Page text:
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If you track your 996, you want to think about replacing the hinge on the accelerator pedal before it breaks (unlike me who drove home from the track without an accelerator pedal). Although the hinge can be removed from the pedal assembly, it isn’t designed as a distinct part so it can’t be purchased from Porsche without buying the whole pedal assembly. Fortunately, you have a couple of options.
First lets start with the pedal assembly. Porsche switched to e-gas (electronic throttle) in 2000. The pedal assembly has a hinge at the base and a metal rod under the pedal that activates a lever. The lever pulls a cable which used to be connected to the throttle body. Beginning in 2000, the cable connects to a sensor (#10) that communicates with the throttle body through the data bus. This is fortunate for a couple of reasons, not the least of which is that it means that throttle response is tunable.
Later model 911s came with the option to control throttle response with a button. You can add that feature to a 996 with the use of Sprint Booster. The Sprint Booster plugs in between the throttle position sensor and the bus, giving you the option of stock, sport, or sport plus throttle response, controlled with a button you locate somewhere within reach of the shifter. (It really does work as advertised.) The new version has even more settings than my older one does.
To remove the pedal assembly, remove the one bolt (#14) and slide the whole assembly up to release from the catches. Unless you plan to remove everything shown in the top half of the diagram, you have to open the assembly and release the cable to remove the assembly from the car. Fortunately it is just held together by three screws on the side and two at the hinge.
Besides trying to find a quality used part (which is just borrowed time) you basically have three options: Get a Porsche or aftermarket pedal assembly ($300-$400); buy an aftermarket hinge from Rennline ($65); or make one yourself ($2). Since we’re all about DIY, we decided to make one first then try the Rennline part if needed later.
Using the Rennline option as inspiration, we headed off to the local hardware store. Found a hinge of about the right size, scrounged some pop-rivets, and a few minutes later, had a viable hinge again. It doesn’t look bad and seems to do the job. I suppose we could find a way to screen “Porsche” on it and sell them for $50 each….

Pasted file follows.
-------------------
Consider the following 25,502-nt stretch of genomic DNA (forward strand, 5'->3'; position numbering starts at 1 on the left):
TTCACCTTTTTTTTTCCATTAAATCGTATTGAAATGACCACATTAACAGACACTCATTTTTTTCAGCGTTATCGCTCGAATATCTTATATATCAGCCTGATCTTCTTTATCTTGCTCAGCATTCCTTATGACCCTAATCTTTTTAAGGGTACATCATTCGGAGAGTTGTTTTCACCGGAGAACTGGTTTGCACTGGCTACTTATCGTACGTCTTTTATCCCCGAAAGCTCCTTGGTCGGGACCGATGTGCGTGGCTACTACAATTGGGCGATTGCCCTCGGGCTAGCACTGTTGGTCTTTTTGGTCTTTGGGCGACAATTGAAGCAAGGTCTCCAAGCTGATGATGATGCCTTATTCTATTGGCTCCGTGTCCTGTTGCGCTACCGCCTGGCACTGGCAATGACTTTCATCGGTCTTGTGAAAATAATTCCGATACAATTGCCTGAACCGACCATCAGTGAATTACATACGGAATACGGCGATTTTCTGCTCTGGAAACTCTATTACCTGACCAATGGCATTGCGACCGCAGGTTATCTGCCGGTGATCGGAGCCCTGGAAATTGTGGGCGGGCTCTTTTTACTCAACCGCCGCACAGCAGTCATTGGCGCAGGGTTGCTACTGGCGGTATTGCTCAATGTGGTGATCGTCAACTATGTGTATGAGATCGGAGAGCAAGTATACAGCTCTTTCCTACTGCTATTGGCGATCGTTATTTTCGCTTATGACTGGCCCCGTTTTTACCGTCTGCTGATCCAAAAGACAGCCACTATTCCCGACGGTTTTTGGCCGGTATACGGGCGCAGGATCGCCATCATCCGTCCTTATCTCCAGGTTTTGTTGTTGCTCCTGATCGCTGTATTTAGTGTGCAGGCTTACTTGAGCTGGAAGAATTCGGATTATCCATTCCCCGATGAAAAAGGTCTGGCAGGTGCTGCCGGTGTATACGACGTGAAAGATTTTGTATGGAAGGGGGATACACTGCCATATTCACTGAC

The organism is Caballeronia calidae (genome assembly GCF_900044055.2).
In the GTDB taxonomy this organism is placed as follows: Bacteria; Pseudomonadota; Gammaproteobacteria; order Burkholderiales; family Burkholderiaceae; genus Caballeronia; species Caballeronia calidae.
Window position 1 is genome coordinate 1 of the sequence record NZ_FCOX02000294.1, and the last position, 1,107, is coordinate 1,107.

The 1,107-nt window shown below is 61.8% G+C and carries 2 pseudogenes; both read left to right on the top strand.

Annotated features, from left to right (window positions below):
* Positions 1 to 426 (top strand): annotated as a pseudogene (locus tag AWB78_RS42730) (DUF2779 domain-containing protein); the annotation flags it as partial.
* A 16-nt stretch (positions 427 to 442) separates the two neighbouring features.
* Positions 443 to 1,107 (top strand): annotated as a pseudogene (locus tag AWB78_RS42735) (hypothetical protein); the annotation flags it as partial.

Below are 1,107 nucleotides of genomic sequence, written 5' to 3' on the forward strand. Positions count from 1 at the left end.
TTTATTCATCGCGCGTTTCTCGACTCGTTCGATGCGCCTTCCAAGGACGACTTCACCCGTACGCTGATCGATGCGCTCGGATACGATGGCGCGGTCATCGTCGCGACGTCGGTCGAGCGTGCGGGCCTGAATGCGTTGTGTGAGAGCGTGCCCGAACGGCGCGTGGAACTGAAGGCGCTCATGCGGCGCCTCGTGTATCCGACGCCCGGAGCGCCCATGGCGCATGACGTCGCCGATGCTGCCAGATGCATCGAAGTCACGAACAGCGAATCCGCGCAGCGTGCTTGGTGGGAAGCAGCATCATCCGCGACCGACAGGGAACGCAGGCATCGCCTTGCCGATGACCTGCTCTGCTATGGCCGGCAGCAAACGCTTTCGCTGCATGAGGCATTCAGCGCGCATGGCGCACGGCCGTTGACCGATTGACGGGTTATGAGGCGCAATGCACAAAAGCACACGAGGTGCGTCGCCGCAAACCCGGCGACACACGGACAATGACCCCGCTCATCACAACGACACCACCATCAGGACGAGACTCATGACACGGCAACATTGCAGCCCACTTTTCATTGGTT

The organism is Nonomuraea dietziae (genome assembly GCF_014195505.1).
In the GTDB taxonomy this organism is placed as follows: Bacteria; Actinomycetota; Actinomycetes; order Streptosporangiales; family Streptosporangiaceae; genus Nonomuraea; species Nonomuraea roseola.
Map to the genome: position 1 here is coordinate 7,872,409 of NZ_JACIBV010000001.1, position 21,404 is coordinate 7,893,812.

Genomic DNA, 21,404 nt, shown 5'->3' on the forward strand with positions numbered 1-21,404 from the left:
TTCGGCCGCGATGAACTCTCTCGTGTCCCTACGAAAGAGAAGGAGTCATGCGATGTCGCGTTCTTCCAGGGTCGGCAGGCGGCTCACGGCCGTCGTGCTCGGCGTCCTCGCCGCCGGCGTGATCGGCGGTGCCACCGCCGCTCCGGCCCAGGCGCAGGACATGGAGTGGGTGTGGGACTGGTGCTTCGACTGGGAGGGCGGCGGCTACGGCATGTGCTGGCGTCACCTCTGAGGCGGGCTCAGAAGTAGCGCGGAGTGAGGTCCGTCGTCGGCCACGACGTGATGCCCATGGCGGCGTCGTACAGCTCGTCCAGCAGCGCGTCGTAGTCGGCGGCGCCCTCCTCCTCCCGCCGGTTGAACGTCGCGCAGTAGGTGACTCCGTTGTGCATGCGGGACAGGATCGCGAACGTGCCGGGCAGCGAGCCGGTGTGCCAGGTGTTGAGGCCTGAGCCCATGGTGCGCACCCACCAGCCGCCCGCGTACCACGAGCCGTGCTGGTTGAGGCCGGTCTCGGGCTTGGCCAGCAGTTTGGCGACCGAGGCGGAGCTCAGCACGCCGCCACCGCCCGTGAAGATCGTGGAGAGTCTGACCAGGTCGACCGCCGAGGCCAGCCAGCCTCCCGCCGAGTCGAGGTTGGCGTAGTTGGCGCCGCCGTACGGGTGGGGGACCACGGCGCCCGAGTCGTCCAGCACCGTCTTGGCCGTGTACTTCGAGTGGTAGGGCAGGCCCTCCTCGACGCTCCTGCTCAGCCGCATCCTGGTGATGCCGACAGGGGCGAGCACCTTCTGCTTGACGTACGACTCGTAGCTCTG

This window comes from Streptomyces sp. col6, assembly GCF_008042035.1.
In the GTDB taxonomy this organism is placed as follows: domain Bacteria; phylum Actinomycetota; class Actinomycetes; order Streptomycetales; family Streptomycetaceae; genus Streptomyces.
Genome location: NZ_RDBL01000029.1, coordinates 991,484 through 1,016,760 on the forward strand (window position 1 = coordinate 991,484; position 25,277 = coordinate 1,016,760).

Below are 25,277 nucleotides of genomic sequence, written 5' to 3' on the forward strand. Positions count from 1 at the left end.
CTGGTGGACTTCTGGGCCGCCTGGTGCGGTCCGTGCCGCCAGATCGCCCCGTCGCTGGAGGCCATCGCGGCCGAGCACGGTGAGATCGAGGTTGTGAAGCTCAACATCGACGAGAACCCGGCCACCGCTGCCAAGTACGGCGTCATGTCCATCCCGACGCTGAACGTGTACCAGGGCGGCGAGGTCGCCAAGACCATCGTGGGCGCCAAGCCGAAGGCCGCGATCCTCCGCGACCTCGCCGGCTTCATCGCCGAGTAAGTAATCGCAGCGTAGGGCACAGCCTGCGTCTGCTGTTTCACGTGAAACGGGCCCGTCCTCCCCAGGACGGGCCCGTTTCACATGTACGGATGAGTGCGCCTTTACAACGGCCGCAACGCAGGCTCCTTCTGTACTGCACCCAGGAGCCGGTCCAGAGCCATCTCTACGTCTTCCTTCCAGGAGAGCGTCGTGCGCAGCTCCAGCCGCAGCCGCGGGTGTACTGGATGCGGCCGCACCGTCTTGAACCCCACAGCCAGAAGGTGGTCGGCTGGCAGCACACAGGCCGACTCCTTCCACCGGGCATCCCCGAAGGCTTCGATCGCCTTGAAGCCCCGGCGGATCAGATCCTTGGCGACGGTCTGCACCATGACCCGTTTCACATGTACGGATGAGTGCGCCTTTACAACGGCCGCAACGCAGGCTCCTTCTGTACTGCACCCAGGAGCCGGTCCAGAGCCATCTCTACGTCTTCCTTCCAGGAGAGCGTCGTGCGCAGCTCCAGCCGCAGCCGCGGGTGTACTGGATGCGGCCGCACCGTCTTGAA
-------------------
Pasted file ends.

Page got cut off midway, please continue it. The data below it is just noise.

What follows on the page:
In the end, I bought the Rennline part. I couldn’t stand those pop-rivet eyes staring at me. You couldn’t see them while driving, but I knew they were there. Watching. Judging….
As we’ve shown on this site before, the front mounted radiators of the 996 collect all kinds of debris over time. We bought this kit from Rennline many months ago, but never got around to putting it on. Since we had the bumper cover off this weekend for some other work, we thought we’d try it out (and clean out the debris again).
The install process is fairly easy. The hardest part is getting to all of the appropriate screws to remove the bumper cover. Put your car on jack stands and remove the front wheels. Start by removing the screws under the cover-plate for the trunk release. Pop out the side-markers and remove the two screws there. Pop the two closest quick-releases to the side markers, and remove the screw that mounts up into the side-marker. Shift to the bottom of the bumper cover. Remove the five torx screws. The cover should slide forward and off of the bumper.
We’ll be working from the back side of the bumper cover to install the grilles. We don’t have a third radiator in the middle of our bumper. There’s a blanking plate that covers this space. You could remove the plate to add a grille, but we just skipped that step. The grill is included in the kit.
Fit the grilles and bend them to conform to the shape of the openings. Use the screws included to the kit to attach the grilles, taking care not to screw anywhere that would be visible from the front. Because the grilles fit between the black housing and the rubber radiator ducts, it takes some finesse to get the bumper cover back in place when finished, just be patient and work both sides evenly.
When finished, it’s a very clean look. But would I still buy the kit today if I had a choice? Probably not.
These grilles are pricey for what you get. If I were doing it again, I would just buy some Gutter Guard at home depot and some short, sell tapping screws. When you buy this kit, you’re really just buying time. How much time would it take you to figure out the right shape, bend and cut the raw material, then figure out where best to attach it. The shape isn’t that complex and the grilles are sandwiched between the bumper cover and radiator housings anyway so they don’t need to be that secure. Save your money and try it the Home Depot way first. If you fail, you’re only out $5. If you succeed, you just saved $270.